Partial Text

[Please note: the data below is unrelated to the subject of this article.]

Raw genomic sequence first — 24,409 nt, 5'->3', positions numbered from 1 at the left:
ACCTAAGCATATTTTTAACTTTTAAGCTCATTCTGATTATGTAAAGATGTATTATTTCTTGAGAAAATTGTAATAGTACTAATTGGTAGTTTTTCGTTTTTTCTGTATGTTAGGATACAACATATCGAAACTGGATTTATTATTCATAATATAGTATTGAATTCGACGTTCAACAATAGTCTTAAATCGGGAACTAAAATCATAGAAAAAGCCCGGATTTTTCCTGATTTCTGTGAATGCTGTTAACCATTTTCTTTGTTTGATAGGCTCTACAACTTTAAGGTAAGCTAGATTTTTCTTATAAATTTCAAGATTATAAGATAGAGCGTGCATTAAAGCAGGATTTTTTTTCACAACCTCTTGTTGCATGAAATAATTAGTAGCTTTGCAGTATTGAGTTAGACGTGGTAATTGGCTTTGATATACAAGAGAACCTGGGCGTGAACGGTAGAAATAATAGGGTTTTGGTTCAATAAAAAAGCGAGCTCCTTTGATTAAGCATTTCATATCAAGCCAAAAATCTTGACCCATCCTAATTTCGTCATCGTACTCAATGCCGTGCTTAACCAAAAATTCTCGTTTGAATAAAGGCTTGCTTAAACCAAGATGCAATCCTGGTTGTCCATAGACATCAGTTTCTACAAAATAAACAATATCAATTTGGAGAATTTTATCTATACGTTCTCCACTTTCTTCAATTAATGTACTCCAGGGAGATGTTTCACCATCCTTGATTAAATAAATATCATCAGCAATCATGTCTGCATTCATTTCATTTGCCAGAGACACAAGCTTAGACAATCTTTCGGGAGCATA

Visceral leishmaniasis (VL), caused by the intracellular protozoa Leishmania donovani and L. infantum (syn L. chagasi), affects nearly a half-million people each year [1]. It occurs in tropical and subtropical regions of the world and is commonly associated with poverty. Infection is initiated when parasites are deposited in the skin by the sand fly vector. In most infected people, the infection is controlled by a type 1 cellular immune response and there are no signs of disease. However, some infected individuals develop a chronic progressive illness characterized by fever, splenomegaly, cachexia, pancytopenia and a relentlessly increasing parasite burden in the spleen, liver and bone marrow. Susceptibility is associated with decreased antigen-induced IFN-γ and IL-12 responses in peripheral blood mononuclear cells [2,3], CD8 T cell exhaustion [4], reduced T cell-mediated macrophage activation and parasite killing [5], and increased IL-10 production [6–8]. In contrast to the in vitro finding of decreased antigen-induced IFN-γ, there is a high level of plasma and splenic IFN-γ production [6,9–11] and evidence of antigen-induced IFN-γ production in ex vivo whole blood assays [12] in patients with VL. The disconnect between what should be a protective IFN-γ response and the relentless parasite replication and disease progression in VL remains an enigma. In vitro models of L. donovani infection identified several pathways of impaired macrophage function [13], but macrophage function in vivo has not been investigated.